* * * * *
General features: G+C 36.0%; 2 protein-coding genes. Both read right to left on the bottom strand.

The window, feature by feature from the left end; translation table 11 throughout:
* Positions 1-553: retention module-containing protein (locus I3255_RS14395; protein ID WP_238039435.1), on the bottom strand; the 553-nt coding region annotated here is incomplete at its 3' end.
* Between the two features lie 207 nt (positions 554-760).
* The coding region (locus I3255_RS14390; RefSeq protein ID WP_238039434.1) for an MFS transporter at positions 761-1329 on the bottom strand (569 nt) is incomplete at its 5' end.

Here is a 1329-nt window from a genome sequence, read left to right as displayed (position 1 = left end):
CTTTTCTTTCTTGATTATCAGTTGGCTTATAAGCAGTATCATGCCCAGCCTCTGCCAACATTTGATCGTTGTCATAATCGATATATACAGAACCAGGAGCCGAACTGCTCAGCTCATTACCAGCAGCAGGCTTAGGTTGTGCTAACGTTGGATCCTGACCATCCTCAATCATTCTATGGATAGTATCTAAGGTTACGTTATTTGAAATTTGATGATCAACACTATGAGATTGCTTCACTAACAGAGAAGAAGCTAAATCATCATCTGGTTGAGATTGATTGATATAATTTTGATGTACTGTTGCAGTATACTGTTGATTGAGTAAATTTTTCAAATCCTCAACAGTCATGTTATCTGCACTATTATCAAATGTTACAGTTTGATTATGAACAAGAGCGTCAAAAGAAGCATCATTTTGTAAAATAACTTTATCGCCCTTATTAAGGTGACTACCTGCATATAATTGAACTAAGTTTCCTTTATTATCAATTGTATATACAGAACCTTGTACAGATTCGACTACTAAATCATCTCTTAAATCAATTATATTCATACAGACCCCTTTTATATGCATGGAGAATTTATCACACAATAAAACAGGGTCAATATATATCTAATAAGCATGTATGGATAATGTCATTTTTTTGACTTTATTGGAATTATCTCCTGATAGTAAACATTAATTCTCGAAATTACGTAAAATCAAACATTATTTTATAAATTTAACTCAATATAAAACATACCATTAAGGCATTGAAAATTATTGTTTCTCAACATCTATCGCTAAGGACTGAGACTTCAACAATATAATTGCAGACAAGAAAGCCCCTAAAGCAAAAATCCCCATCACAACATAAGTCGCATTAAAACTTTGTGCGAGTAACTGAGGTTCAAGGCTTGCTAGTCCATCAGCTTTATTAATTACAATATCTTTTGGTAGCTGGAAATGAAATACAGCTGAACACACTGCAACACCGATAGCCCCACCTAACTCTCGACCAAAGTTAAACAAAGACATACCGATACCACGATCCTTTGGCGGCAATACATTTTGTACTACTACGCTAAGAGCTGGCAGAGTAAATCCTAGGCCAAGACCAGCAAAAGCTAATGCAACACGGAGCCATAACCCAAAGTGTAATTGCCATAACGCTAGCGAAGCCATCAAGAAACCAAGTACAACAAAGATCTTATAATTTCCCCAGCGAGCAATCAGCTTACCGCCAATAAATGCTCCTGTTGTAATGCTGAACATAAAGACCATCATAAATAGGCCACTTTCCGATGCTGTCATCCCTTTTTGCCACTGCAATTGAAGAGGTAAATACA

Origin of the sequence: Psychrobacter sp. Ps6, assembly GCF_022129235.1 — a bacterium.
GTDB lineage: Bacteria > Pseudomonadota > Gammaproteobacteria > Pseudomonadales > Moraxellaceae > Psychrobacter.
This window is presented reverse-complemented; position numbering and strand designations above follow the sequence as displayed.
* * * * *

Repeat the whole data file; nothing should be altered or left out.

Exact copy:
General features: G+C 36.0%; 2 protein-coding genes. Both read right to left on the bottom strand.

The window, feature by feature from the left end; translation table 11 throughout:
* Positions 1-553: retention module-containing protein (locus I3255_RS14395; protein ID WP_238039435.1), on the bottom strand; the 553-nt coding region annotated here is incomplete at its 3' end.
* Between the two features lie 207 nt (positions 554-760).
* The coding region (locus I3255_RS14390; RefSeq protein ID WP_238039434.1) for an MFS transporter at positions 761-1329 on the bottom strand (569 nt) is incomplete at its 5' end.

Here is a 1329-nt window from a genome sequence, read left to right as displayed (position 1 = left end):
CTTTTCTTTCTTGATTATCAGTTGGCTTATAAGCAGTATCATGCCCAGCCTCTGCCAACATTTGATCGTTGTCATAATCGATATATACAGAACCAGGAGCCGAACTGCTCAGCTCATTACCAGCAGCAGGCTTAGGTTGTGCTAACGTTGGATCCTGACCATCCTCAATCATTCTATGGATAGTATCTAAGGTTACGTTATTTGAAATTTGATGATCAACACTATGAGATTGCTTCACTAACAGAGAAGAAGCTAAATCATCATCTGGTTGAGATTGATTGATATAATTTTGATGTACTGTTGCAGTATACTGTTGATTGAGTAAATTTTTCAAATCCTCAACAGTCATGTTATCTGCACTATTATCAAATGTTACAGTTTGATTATGAACAAGAGCGTCAAAAGAAGCATCATTTTGTAAAATAACTTTATCGCCCTTATTAAGGTGACTACCTGCATATAATTGAACTAAGTTTCCTTTATTATCAATTGTATATACAGAACCTTGTACAGATTCGACTACTAAATCATCTCTTAAATCAATTATATTCATACAGACCCCTTTTATATGCATGGAGAATTTATCACACAATAAAACAGGGTCAATATATATCTAATAAGCATGTATGGATAATGTCATTTTTTTGACTTTATTGGAATTATCTCCTGATAGTAAACATTAATTCTCGAAATTACGTAAAATCAAACATTATTTTATAAATTTAACTCAATATAAAACATACCATTAAGGCATTGAAAATTATTGTTTCTCAACATCTATCGCTAAGGACTGAGACTTCAACAATATAATTGCAGACAAGAAAGCCCCTAAAGCAAAAATCCCCATCACAACATAAGTCGCATTAAAACTTTGTGCGAGTAACTGAGGTTCAAGGCTTGCTAGTCCATCAGCTTTATTAATTACAATATCTTTTGGTAGCTGGAAATGAAATACAGCTGAACACACTGCAACACCGATAGCCCCACCTAACTCTCGACCAAAGTTAAACAAAGACATACCGATACCACGATCCTTTGGCGGCAATACATTTTGTACTACTACGCTAAGAGCTGGCAGAGTAAATCCTAGGCCAAGACCAGCAAAAGCTAATGCAACACGGAGCCATAACCCAAAGTGTAATTGCCATAACGCTAGCGAAGCCATCAAGAAACCAAGTACAACAAAGATCTTATAATTTCCCCAGCGAGCAATCAGCTTACCGCCAATAAATGCTCCTGTTGTAATGCTGAACATAAAGACCATCATAAATAGGCCACTTTCCGATGCTGTCATCCCTTTTTGCCACTGCAATTGAAGAGGTAAATACA

Origin of the sequence: Psychrobacter sp. Ps6, assembly GCF_022129235.1 — a bacterium.
GTDB lineage: Bacteria > Pseudomonadota > Gammaproteobacteria > Pseudomonadales > Moraxellaceae > Psychrobacter.
This window is presented reverse-complemented; position numbering and strand designations above follow the sequence as displayed.